If you find any issues or irregularity with your periods and seek to consult with a professional gynaecologist, you can consult with Dr. Sarah Hussain, the leading female gynaecologist in London. Request a call for treatment.

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5 Things you need to know about PCOS and Menopause

PCOS or Polycystic ovary syndrome affects hormone levels, inducing difficulties with fertility and raising some health risks. It is a condition that leads to the growth of cysts on women’s ovaries. It arises when the sex hormones progesterone and estrogen are in inadequate balance.it is quite a common endocrine disorder in women.  Menopause is a condition when a woman’s periods stop conclusively when there is a subsequent reduction in sex hormone level.

Women with PCOS yields surpassing the level of testosterone than normal. And also have a very low level of progesterone. The minimization in sexual hormones that leads to Menopausewill not redress the disproportion of hormones that causes PCOS.

Menopause will not aid PCOS:

As Menopause carries various changes in hormones, it certainly does not cure PCOS. Hormone Therapy is the elite choice to manage symptoms for both PCOS and Menopause. hormone therapy helps to bring back the balance in the hormones which eases symptoms.

PCOS may delay Menopause: 

Women may go through menopause for an average of two years if they have PCOS.

Women with PCOS should notice their blood sugar levels:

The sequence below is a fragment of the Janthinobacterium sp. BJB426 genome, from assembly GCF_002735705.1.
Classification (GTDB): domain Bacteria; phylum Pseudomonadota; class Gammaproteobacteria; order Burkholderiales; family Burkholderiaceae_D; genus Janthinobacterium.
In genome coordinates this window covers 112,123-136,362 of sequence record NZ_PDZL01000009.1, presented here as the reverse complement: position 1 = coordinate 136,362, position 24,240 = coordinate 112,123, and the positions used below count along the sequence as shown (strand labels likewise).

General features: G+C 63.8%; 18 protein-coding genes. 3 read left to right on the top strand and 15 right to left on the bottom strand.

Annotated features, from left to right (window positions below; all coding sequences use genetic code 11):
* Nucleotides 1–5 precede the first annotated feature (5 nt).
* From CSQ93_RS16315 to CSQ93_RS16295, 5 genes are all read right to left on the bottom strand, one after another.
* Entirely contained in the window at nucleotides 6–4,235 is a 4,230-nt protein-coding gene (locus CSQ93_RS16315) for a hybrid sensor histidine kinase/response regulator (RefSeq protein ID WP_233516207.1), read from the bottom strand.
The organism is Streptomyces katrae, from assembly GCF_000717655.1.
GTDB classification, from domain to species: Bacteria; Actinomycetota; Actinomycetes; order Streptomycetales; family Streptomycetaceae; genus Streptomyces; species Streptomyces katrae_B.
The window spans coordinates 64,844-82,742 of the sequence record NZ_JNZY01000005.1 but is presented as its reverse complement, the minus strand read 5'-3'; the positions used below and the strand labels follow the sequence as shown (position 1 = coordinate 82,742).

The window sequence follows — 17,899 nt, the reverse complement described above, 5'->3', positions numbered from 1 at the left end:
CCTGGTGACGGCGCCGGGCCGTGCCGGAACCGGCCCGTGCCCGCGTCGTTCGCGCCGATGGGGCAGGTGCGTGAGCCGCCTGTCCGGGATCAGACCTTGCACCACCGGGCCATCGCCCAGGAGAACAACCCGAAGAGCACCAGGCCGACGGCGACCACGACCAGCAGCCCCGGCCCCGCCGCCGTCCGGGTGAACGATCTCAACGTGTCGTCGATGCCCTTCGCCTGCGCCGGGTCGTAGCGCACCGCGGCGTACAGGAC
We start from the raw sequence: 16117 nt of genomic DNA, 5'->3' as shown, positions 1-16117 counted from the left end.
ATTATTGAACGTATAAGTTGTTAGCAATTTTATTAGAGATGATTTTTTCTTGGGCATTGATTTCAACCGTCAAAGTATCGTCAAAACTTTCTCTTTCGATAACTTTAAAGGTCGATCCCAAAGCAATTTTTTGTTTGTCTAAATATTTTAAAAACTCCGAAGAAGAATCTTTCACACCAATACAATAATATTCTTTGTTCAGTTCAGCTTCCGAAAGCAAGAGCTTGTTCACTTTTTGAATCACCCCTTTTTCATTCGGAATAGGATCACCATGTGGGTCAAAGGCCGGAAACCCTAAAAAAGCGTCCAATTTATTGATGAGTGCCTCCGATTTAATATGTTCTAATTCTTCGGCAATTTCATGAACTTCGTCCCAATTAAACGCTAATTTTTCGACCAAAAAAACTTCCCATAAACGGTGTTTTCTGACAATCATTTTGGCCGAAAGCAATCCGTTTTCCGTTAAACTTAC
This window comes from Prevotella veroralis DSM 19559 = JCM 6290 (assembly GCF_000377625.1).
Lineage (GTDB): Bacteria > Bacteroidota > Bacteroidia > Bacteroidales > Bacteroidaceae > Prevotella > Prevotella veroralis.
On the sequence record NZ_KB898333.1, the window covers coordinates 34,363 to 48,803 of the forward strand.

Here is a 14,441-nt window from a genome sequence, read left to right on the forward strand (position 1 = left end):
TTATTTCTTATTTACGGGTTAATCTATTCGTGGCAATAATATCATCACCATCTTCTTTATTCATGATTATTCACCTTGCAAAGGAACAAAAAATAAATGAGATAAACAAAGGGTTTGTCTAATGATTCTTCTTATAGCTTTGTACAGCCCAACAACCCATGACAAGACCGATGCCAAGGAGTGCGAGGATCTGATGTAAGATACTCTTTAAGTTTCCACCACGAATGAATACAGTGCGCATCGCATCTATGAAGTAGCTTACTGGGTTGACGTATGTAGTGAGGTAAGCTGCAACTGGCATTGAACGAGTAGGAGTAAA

PCOS can be very less responsive to insulin, which may raise diabetes levels. This can also increase male hormones in high levels making symptoms worse. 

Weight Gain: One of the symptoms of menopause is weight gain. This may also increase insulin resistance.

PCOS may develop at any stage after Puberty: 

Mostly many women get to know they have PCOS in their 20s or 30s. It can develop at phase during a woman’s reproductive years.it’s abnormal to develop PCOS during Perimenopause. 

Similar symptoms:

  • Irregular periods.
  • Sometimes they may miss periods. 
  • Infertility.
  • Mood swings. 
  • Difficulty to sleep.
  • Thinning hair on the head.
  • Weight gain. 
  • Unwanted and abnormal hair growth on the face. 

PCOS symptoms:

  • Acne.
  • Skin problems. 
  • Headache. 
  • Pain in pelvis.

Menopause Symptoms:

  • Changes in sexual drive.
  • Hot flashes.
  • Sweat during the night.
  • Uncomfortable sex. 
  • Painful sex.
  • Abnormal urine leakage. 
  • Vaginal infection. 
  • Urinary tract.
  • Dryness and thinning of tissue in the vagina

 If you find any of the symptoms mentioned above and seek to consult with a professional gynaecologist, you can consult with Dr. Sarah Hussain, the leading female gynaecologist in London. Request a call for treatment.

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Sexual Dysfunction Types Causes Symptoms and Treatment

Sexual Dysfunction – Types, Causes, Symptoms and Treatment

What is Sexual Dysfunction?

It is a complication that occurs during any phase of the sexual response cycle. It prevents from satisfactory sex experience. The sexual echo cycle comprises rage, plateau, orgasm, and resolution. Sexual dysfunction is a relatively common disorder which discharges or release of libido.

Causes of Sexual Dysfunction: